John F. Kennedy is knocked out of the top ten, all the way down to 16th in the Political Scientist poll, with Barack Obama taking his place as 8th, so a big drop for JFK, and a dramatic rise for Obama from 12 to 8.

James Madison went from 16th in the first poll to a ranking now of 12th, just behind Woodrow Wilson, who is steadily in 11th place.

Bill Clinton went from 15th place in the C Span poll to 13th in the Political Scientist poll.

John Adams went from 19th to 14th, a dramatic rise from a year ago.

Andrew Jackson went from 18th to 15th, after having suffered a drop in the 2009 C Span Poll from 13th.

George H. W. Bush went from 20th a year ago to 17th this year.

James Monroe went from 13th a year ago to 18th this year.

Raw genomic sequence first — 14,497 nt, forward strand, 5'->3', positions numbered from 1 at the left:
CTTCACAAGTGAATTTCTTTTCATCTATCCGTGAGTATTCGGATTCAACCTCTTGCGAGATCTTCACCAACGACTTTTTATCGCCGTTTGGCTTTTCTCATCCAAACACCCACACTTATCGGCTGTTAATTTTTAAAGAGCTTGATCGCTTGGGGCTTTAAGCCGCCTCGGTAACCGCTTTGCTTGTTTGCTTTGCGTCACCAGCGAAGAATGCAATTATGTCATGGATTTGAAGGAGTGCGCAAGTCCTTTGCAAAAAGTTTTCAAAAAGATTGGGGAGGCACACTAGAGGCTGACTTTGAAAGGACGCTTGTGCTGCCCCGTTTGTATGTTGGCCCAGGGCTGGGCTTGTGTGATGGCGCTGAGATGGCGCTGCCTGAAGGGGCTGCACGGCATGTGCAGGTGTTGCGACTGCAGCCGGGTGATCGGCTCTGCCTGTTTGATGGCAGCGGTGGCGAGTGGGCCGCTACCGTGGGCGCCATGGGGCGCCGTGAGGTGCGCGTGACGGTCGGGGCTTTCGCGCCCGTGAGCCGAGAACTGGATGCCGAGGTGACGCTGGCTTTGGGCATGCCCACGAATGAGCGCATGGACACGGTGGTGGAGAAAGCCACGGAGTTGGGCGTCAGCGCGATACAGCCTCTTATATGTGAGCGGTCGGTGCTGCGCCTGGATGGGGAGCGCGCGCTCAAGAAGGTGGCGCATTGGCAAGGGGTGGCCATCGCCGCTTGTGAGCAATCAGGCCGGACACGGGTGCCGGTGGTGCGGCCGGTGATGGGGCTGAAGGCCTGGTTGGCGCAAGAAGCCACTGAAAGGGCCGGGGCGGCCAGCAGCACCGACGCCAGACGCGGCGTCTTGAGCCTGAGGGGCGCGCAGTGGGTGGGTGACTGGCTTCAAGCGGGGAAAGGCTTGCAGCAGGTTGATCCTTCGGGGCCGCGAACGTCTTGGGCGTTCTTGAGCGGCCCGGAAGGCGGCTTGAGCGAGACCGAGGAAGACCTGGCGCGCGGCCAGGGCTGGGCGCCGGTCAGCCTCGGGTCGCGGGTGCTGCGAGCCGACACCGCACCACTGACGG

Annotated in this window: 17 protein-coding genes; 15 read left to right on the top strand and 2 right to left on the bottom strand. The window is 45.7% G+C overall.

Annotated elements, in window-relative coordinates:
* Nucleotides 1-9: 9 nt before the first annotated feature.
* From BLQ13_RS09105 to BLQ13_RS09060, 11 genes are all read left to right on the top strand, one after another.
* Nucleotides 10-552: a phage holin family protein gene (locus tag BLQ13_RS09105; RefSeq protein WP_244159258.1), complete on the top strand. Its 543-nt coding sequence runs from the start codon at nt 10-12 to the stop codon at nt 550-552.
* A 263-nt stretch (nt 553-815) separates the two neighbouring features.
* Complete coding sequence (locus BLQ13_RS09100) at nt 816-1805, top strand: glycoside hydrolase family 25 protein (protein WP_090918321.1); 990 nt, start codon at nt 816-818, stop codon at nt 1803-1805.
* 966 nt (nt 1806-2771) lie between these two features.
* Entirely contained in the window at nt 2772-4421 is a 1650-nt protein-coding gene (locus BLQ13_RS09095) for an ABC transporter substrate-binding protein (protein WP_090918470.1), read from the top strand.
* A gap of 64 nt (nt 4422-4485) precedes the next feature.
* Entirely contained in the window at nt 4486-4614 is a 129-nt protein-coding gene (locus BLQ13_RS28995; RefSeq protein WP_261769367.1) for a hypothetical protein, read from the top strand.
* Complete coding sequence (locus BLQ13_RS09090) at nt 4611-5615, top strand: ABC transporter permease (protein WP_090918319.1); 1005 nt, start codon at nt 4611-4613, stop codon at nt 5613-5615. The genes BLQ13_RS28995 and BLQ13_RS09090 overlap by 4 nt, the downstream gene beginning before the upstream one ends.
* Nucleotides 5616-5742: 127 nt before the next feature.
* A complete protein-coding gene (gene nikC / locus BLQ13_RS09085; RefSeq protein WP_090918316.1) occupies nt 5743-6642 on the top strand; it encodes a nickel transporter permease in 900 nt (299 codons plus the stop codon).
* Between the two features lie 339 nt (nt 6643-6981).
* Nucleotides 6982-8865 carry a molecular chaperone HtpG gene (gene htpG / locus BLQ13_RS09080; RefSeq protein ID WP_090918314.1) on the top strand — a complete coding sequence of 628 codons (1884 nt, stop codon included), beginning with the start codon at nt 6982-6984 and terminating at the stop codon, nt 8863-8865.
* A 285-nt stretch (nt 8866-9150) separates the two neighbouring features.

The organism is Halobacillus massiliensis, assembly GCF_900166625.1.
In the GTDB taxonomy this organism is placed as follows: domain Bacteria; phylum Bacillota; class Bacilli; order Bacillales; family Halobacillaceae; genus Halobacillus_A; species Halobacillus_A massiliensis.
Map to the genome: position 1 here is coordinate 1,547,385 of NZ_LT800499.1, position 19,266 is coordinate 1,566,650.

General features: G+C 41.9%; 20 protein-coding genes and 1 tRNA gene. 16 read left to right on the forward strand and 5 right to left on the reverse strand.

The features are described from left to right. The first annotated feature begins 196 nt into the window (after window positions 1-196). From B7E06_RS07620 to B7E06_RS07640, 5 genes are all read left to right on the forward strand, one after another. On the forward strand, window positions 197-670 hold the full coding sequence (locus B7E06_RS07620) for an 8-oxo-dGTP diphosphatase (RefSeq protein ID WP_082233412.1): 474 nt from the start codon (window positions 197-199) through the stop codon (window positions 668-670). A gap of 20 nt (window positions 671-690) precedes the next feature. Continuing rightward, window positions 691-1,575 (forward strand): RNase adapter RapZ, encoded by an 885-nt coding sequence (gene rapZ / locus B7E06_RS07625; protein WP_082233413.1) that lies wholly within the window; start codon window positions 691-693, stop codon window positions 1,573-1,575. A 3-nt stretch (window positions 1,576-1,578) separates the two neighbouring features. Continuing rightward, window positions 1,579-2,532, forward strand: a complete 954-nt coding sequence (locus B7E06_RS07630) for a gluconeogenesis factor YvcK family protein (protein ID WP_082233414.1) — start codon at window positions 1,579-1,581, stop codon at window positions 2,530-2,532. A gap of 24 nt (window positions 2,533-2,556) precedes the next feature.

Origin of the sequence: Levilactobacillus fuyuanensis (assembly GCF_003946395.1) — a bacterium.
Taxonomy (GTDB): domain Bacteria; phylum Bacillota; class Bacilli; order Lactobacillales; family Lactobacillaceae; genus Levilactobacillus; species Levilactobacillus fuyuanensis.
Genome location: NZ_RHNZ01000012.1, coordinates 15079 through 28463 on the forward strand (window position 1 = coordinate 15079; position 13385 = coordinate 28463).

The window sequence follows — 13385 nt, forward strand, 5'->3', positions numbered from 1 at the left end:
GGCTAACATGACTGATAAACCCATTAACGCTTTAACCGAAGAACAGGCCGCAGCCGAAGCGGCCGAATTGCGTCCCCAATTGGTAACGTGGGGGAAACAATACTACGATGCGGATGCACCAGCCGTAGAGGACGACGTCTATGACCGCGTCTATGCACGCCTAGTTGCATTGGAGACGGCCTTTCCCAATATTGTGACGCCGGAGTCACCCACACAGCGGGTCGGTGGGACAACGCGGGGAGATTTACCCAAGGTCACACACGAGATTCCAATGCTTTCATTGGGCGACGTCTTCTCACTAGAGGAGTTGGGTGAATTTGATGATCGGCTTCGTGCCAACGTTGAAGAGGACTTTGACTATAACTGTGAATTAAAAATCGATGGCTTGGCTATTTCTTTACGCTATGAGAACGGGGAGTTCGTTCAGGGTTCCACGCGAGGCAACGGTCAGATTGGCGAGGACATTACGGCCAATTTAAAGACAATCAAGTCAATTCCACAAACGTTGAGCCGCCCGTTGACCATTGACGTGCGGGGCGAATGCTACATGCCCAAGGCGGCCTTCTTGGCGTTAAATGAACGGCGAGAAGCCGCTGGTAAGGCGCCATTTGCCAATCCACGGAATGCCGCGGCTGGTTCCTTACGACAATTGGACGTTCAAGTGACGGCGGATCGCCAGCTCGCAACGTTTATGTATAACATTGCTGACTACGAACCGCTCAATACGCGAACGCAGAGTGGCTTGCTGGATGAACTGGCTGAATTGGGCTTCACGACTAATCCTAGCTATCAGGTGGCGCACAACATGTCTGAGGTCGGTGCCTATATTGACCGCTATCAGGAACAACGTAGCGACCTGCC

William McKinley went from 16th a year ago to 19th this year.

James K. Polk dropped dramatically from 14th last year to 20th this year.

Ulysses S. Grant remained elevated, having gone from 33rd in 2000 to 23rd in 2009 to 22nd in 2017, and now 21st this year.

Martin Van Buren rose dramatically from 34th last year to 27th this year.

Rutherford B. Hayes rose from 32nd last year to 29th this year.

George W. Bush rose from 36th in 2009 to 33rd in 2017, and now to 30th in 2018.

Richard Nixon dropped from 28th in 2017 to 33rd in 2018.

Of course, these kinds of differences in polls is understandable, with the different combination of scholars in each poll.

But some of these statistics stick out, particularly the dramatic rise of Barack Obama, James Madison, John Adams, George H. W. Bush, and George W. Bush; and the dramatic drop of John F. Kennedy, James Monroe, James K. Polk, and Richard Nixon.